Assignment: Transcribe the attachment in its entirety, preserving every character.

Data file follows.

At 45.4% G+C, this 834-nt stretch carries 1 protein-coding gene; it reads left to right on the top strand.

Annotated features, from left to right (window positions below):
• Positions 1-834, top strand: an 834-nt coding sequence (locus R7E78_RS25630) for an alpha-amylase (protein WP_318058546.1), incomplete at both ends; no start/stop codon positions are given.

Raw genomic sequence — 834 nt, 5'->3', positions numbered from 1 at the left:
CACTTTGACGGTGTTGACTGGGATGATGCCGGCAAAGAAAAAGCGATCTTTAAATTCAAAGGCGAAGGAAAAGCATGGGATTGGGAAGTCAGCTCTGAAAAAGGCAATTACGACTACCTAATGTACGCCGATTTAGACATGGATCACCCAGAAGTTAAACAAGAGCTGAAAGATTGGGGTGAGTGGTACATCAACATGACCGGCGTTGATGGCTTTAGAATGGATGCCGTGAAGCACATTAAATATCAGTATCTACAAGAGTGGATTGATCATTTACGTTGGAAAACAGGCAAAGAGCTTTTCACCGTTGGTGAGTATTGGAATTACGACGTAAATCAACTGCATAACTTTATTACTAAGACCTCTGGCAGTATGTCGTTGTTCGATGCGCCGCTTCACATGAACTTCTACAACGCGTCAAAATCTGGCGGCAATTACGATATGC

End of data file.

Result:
At 45.4% G+C, this 834-nt stretch carries 1 protein-coding gene; it reads left to right on the top strand.

Annotated features, from left to right (window positions below):
• Positions 1-834, top strand: an 834-nt coding sequence (locus R7E78_RS25630) for an alpha-amylase (protein WP_318058546.1), incomplete at both ends; no start/stop codon positions are given.

Raw genomic sequence — 834 nt, 5'->3', positions numbered from 1 at the left:
CACTTTGACGGTGTTGACTGGGATGATGCCGGCAAAGAAAAAGCGATCTTTAAATTCAAAGGCGAAGGAAAAGCATGGGATTGGGAAGTCAGCTCTGAAAAAGGCAATTACGACTACCTAATGTACGCCGATTTAGACATGGATCACCCAGAAGTTAAACAAGAGCTGAAAGATTGGGGTGAGTGGTACATCAACATGACCGGCGTTGATGGCTTTAGAATGGATGCCGTGAAGCACATTAAATATCAGTATCTACAAGAGTGGATTGATCATTTACGTTGGAAAACAGGCAAAGAGCTTTTCACCGTTGGTGAGTATTGGAATTACGACGTAAATCAACTGCATAACTTTATTACTAAGACCTCTGGCAGTATGTCGTTGTTCGATGCGCCGCTTCACATGAACTTCTACAACGCGTCAAAATCTGGCGGCAATTACGATATGC